The junk drawer in the kitchen.
Behind the microwave cart.
Under-the-counter, in the cabinet
where you store your mother’s
In the roots of that immense oak tree
near the high school — not the old one,
the new one where there used to be a sandpit
where you partied, where you learned to fuck
without killing yourself on the stick shift.
In the depths of a pond
where you think someone must have drowned;
it’s so dark, so cold; keep diving, resurfacing.
In a group photo on a travel brochure
for a place you may have passed through
on your way to a conference for some job
or another back when you were working.
As you search, if you find little
to give you hope of success, go non-linear:
is there a sitar in your name? A
giant zither, a sidewinder’s hiss on sand?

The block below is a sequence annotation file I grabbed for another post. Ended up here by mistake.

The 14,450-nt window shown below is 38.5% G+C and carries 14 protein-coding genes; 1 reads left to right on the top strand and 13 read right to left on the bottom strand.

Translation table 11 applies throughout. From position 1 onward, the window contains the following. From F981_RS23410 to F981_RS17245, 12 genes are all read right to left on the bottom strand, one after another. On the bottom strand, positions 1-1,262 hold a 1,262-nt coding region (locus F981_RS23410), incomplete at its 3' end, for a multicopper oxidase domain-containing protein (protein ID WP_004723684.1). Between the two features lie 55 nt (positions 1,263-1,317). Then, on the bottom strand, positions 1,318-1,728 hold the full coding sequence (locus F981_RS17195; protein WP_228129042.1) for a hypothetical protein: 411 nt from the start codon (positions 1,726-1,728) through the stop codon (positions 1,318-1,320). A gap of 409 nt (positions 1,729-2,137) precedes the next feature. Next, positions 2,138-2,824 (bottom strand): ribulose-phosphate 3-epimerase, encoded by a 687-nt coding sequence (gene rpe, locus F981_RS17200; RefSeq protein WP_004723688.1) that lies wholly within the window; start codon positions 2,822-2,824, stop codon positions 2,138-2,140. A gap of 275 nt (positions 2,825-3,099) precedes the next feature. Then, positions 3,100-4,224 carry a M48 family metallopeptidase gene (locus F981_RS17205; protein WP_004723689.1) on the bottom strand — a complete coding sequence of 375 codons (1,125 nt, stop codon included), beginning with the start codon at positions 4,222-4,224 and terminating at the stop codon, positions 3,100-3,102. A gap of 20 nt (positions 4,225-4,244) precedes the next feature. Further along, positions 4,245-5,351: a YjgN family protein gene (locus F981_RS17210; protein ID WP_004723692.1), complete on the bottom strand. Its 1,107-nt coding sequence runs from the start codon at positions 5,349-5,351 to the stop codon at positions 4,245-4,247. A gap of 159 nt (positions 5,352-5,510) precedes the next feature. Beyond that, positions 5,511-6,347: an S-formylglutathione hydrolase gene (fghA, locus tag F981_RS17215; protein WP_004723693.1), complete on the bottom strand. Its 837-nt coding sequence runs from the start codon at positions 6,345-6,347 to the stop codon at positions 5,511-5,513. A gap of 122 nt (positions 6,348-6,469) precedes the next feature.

Were you ever in a Cave
where the shadows looked like home?
Start at someone else’s beginning and try on
all their varied history of names. If any of them
resonate, perhaps yours rhymed with theirs
at some point; sit up all night practicing,
interrogating your tongue as to what feels familiar.
You were somewhere once.
You might still be there. Retrace
your breath. Your first atoms, long ago
shed, have not disintegrated. Someone’s
got them. Look in someone else
for yourself. Tear them apart
until you are satisfied you aren’t there.
Are you certain
you are not in the junk drawer?
Did you move the razor blades
in the medicine cabinet
to see what’s back there?